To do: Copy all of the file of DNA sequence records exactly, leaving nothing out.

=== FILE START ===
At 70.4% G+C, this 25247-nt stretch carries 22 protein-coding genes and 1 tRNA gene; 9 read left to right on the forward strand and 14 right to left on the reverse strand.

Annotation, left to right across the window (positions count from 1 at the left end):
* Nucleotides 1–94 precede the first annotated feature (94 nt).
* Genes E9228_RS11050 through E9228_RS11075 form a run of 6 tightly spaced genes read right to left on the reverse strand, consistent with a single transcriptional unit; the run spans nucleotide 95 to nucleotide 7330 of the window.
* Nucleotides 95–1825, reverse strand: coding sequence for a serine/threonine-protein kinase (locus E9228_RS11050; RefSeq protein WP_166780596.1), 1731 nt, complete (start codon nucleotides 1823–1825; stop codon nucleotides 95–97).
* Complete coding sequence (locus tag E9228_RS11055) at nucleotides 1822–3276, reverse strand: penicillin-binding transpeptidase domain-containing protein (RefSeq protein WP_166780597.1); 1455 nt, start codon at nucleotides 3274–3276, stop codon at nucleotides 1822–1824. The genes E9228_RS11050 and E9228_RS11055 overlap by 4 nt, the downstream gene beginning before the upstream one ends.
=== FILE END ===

At 70.4% G+C, this 25247-nt stretch carries 22 protein-coding genes and 1 tRNA gene; 9 read left to right on the forward strand and 14 right to left on the reverse strand.

Annotation, left to right across the window (positions count from 1 at the left end):
* Nucleotides 1–94 precede the first annotated feature (94 nt).
* Genes E9228_RS11050 through E9228_RS11075 form a run of 6 tightly spaced genes read right to left on the reverse strand, consistent with a single transcriptional unit; the run spans nucleotide 95 to nucleotide 7330 of the window.
* Nucleotides 95–1825, reverse strand: coding sequence for a serine/threonine-protein kinase (locus E9228_RS11050; RefSeq protein WP_166780596.1), 1731 nt, complete (start codon nucleotides 1823–1825; stop codon nucleotides 95–97).
* Complete coding sequence (locus tag E9228_RS11055) at nucleotides 1822–3276, reverse strand: penicillin-binding transpeptidase domain-containing protein (RefSeq protein WP_166780597.1); 1455 nt, start codon at nucleotides 3274–3276, stop codon at nucleotides 1822–1824. The genes E9228_RS11050 and E9228_RS11055 overlap by 4 nt, the downstream gene beginning before the upstream one ends.